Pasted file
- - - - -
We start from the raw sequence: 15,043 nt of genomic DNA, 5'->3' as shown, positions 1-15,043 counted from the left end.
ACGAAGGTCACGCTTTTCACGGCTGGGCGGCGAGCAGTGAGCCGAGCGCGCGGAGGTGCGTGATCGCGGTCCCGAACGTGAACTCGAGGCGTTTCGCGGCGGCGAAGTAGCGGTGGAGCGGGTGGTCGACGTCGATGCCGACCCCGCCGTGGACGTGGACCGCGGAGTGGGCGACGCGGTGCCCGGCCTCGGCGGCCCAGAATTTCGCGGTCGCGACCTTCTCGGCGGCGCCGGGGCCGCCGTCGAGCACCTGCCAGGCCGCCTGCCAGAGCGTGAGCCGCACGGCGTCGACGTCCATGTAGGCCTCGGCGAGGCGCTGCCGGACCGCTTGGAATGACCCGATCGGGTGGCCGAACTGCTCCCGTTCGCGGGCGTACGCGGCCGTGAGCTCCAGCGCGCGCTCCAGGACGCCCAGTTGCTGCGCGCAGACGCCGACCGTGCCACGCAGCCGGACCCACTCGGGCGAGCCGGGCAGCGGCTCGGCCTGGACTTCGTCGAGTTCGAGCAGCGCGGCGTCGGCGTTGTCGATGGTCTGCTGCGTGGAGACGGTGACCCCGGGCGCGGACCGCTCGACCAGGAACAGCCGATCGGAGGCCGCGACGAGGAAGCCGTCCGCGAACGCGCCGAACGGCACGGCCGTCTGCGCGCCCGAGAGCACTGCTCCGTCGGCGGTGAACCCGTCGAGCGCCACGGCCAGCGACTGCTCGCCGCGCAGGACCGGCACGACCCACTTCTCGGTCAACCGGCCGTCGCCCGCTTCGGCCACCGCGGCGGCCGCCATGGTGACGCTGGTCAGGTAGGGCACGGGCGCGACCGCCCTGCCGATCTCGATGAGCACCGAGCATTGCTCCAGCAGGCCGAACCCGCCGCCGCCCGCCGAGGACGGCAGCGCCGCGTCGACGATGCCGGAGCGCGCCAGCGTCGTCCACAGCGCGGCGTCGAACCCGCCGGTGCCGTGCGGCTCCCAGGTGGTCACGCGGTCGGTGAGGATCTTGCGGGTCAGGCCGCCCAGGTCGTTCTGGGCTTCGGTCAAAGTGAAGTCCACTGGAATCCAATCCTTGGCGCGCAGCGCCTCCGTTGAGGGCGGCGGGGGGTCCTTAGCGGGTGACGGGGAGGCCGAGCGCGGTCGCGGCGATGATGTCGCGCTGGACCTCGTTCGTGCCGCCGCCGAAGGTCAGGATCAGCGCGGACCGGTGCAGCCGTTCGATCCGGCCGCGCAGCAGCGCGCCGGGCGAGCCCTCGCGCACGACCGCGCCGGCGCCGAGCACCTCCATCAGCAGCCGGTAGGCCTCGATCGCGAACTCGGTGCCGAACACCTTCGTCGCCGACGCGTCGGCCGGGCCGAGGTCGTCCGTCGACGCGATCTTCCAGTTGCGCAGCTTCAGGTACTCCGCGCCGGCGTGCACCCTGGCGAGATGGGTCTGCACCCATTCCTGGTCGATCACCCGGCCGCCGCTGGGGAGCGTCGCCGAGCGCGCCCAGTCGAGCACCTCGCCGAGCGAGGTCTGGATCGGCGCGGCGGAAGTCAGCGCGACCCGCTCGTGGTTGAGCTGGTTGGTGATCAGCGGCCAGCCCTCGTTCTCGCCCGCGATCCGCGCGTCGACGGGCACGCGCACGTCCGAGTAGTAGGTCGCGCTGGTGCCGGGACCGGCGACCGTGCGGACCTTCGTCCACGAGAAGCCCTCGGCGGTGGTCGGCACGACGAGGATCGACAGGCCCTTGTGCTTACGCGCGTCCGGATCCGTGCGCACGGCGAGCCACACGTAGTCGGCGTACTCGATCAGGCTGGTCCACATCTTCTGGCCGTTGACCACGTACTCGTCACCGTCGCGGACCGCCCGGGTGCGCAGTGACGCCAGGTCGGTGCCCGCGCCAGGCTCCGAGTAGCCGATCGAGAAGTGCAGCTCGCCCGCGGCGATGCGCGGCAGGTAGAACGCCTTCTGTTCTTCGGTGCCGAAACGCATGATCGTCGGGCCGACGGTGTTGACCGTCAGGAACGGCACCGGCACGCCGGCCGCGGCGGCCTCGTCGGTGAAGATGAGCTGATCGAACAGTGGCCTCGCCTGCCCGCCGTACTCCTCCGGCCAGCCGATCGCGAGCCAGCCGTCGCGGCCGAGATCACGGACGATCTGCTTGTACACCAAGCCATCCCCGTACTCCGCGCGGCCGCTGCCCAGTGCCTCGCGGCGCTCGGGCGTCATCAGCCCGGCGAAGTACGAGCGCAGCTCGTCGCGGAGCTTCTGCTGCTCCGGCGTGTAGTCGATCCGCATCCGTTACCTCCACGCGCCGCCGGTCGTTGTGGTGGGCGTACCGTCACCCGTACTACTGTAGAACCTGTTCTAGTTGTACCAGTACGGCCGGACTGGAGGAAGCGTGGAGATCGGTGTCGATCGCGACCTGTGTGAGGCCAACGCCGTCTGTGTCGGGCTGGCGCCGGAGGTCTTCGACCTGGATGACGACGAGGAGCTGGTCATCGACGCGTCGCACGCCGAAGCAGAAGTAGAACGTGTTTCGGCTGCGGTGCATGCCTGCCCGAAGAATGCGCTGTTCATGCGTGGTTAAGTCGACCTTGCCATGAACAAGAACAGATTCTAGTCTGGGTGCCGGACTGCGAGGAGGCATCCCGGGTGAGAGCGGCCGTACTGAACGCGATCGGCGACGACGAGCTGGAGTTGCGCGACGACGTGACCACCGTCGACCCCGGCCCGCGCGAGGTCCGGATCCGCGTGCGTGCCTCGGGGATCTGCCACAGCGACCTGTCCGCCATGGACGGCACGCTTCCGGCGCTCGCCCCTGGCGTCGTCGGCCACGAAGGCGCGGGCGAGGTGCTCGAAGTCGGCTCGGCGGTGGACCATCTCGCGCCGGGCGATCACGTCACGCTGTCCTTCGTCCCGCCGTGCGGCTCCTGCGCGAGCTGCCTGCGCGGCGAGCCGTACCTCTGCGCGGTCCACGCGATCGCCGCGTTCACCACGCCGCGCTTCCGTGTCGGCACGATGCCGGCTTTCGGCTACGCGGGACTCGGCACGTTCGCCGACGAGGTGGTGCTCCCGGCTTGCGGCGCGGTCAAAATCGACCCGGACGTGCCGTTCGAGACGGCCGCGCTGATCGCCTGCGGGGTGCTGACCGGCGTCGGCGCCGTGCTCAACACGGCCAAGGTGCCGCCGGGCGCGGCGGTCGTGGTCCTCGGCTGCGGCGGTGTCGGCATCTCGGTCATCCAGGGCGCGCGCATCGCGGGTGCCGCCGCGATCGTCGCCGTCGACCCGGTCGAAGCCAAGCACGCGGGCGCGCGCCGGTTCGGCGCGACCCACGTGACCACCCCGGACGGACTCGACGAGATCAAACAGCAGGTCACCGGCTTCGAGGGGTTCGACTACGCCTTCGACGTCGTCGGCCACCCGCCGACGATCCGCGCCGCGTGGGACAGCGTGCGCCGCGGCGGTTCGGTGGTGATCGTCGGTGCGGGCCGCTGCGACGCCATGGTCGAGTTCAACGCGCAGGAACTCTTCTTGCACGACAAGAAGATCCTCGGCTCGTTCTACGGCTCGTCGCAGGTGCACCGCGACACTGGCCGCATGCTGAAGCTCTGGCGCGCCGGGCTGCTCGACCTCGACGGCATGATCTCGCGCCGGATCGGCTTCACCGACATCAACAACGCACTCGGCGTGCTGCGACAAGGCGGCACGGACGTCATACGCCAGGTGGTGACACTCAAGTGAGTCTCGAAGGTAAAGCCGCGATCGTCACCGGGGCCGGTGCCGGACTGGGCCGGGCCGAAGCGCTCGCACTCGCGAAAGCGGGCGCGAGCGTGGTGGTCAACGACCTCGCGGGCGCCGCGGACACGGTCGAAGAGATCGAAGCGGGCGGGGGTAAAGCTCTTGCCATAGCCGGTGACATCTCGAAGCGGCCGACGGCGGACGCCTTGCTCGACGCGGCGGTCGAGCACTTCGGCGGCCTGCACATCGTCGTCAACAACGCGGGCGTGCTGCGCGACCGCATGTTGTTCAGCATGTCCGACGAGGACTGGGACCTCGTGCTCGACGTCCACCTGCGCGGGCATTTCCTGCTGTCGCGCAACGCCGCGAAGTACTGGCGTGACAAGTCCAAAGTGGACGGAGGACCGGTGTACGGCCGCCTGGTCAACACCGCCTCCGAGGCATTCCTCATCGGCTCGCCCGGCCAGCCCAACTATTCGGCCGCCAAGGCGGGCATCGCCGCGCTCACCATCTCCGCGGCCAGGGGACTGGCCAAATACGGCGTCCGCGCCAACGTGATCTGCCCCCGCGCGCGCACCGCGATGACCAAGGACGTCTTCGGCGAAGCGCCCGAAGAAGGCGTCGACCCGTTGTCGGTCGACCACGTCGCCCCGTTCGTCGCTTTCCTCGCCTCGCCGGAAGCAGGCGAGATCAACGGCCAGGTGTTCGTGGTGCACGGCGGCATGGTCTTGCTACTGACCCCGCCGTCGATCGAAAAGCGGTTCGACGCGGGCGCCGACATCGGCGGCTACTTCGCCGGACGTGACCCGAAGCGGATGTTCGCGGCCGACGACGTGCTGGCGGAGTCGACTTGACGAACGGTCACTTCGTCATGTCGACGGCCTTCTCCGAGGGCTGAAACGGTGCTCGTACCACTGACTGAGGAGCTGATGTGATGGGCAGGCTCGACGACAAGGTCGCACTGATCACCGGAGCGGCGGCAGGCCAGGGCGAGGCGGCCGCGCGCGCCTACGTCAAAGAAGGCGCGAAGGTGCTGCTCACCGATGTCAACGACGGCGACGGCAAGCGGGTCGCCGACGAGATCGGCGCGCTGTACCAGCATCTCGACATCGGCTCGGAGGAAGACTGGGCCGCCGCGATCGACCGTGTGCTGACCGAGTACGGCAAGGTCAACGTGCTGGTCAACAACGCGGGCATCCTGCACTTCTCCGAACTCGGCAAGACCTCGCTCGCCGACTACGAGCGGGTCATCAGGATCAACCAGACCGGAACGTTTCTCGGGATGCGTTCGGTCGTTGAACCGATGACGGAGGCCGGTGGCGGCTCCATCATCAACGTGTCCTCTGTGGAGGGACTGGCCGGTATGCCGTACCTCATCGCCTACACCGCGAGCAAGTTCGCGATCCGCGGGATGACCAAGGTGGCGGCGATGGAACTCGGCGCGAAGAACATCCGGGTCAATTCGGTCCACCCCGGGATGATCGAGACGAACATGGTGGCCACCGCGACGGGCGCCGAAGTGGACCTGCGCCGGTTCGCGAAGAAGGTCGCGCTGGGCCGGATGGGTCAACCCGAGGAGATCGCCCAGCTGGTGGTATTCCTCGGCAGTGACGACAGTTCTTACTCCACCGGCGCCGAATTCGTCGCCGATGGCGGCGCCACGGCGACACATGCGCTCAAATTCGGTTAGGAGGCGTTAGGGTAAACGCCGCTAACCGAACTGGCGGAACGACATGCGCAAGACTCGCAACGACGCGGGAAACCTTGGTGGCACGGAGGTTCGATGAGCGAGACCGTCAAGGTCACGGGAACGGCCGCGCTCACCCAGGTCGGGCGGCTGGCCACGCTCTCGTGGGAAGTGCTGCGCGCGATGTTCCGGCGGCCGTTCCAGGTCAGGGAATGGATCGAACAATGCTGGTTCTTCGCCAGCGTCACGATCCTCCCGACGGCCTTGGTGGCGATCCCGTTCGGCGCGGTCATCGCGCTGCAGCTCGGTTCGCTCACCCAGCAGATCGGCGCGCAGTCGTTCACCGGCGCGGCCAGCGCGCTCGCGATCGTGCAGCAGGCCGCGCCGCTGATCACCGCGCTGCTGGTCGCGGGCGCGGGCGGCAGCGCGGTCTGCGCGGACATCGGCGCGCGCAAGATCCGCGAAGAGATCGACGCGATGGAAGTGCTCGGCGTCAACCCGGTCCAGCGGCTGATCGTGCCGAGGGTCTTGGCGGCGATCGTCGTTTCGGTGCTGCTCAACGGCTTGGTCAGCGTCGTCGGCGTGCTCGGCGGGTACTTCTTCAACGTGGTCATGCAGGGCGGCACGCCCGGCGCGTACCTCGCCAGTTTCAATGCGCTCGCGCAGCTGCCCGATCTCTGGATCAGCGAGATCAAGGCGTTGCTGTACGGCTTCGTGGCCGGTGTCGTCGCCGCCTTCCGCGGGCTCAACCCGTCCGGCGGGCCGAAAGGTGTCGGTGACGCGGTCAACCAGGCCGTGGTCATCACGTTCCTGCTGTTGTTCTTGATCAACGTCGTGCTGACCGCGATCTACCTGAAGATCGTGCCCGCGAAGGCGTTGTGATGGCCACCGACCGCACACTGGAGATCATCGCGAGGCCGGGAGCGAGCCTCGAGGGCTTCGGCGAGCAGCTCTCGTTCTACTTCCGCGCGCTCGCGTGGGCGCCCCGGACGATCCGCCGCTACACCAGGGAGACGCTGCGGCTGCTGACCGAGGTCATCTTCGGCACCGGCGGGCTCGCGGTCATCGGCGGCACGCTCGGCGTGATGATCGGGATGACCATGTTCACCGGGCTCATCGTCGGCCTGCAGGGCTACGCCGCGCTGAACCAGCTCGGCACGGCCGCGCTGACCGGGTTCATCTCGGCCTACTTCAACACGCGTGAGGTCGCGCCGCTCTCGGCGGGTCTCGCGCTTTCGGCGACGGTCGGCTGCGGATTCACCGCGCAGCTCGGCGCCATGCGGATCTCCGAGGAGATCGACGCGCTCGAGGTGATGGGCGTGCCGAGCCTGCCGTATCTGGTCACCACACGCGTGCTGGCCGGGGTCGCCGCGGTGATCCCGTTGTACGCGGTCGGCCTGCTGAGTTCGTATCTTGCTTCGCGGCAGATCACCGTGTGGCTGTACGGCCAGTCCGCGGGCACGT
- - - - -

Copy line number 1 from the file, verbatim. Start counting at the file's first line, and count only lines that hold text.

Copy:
We start from the raw sequence: 15,043 nt of genomic DNA, 5'->3' as shown, positions 1-15,043 counted from the left end.